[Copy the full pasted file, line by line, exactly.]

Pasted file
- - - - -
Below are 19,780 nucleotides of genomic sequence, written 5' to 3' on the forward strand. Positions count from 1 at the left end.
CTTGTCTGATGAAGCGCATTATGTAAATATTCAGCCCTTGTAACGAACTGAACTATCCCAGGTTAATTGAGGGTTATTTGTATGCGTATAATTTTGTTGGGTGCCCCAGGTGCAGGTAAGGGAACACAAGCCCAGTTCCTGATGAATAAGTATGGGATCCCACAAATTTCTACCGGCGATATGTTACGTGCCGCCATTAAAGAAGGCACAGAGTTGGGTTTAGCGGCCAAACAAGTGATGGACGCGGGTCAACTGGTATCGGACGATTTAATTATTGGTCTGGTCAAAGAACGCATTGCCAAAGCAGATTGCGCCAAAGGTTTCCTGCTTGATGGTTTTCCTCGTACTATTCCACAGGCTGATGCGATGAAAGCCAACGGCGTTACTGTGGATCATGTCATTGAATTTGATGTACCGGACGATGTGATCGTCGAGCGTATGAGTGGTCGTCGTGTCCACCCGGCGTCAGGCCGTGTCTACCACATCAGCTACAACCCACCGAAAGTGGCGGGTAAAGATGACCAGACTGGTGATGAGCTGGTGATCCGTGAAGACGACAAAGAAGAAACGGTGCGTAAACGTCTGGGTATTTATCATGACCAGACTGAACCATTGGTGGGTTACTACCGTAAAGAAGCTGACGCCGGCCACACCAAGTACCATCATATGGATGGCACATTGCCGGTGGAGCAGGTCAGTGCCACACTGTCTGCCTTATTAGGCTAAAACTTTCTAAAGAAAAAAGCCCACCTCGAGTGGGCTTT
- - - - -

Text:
Below are 19,780 nucleotides of genomic sequence, written 5' to 3' on the forward strand. Positions count from 1 at the left end.
CTTGTCTGATGAAGCGCATTATGTAAATATTCAGCCCTTGTAACGAACTGAACTATCCCAGGTTAATTGAGGGTTATTTGTATGCGTATAATTTTGTTGGGTGCCCCAGGTGCAGGTAAGGGAACACAAGCCCAGTTCCTGATGAATAAGTATGGGATCCCACAAATTTCTACCGGCGATATGTTACGTGCCGCCATTAAAGAAGGCACAGAGTTGGGTTTAGCGGCCAAACAAGTGATGGACGCGGGTCAACTGGTATCGGACGATTTAATTATTGGTCTGGTCAAAGAACGCATTGCCAAAGCAGATTGCGCCAAAGGTTTCCTGCTTGATGGTTTTCCTCGTACTATTCCACAGGCTGATGCGATGAAAGCCAACGGCGTTACTGTGGATCATGTCATTGAATTTGATGTACCGGACGATGTGATCGTCGAGCGTATGAGTGGTCGTCGTGTCCACCCGGCGTCAGGCCGTGTCTACCACATCAGCTACAACCCACCGAAAGTGGCGGGTAAAGATGACCAGACTGGTGATGAGCTGGTGATCCGTGAAGACGACAAAGAAGAAACGGTGCGTAAACGTCTGGGTATTTATCATGACCAGACTGAACCATTGGTGGGTTACTACCGTAAAGAAGCTGACGCCGGCCACACCAAGTACCATCATATGGATGGCACATTGCCGGTGGAGCAGGTCAGTGCCACACTGTCTGCCTTATTAGGCTAAAACTTTCTAAAGAAAAAAGCCCACCTCGAGTGGGCTTT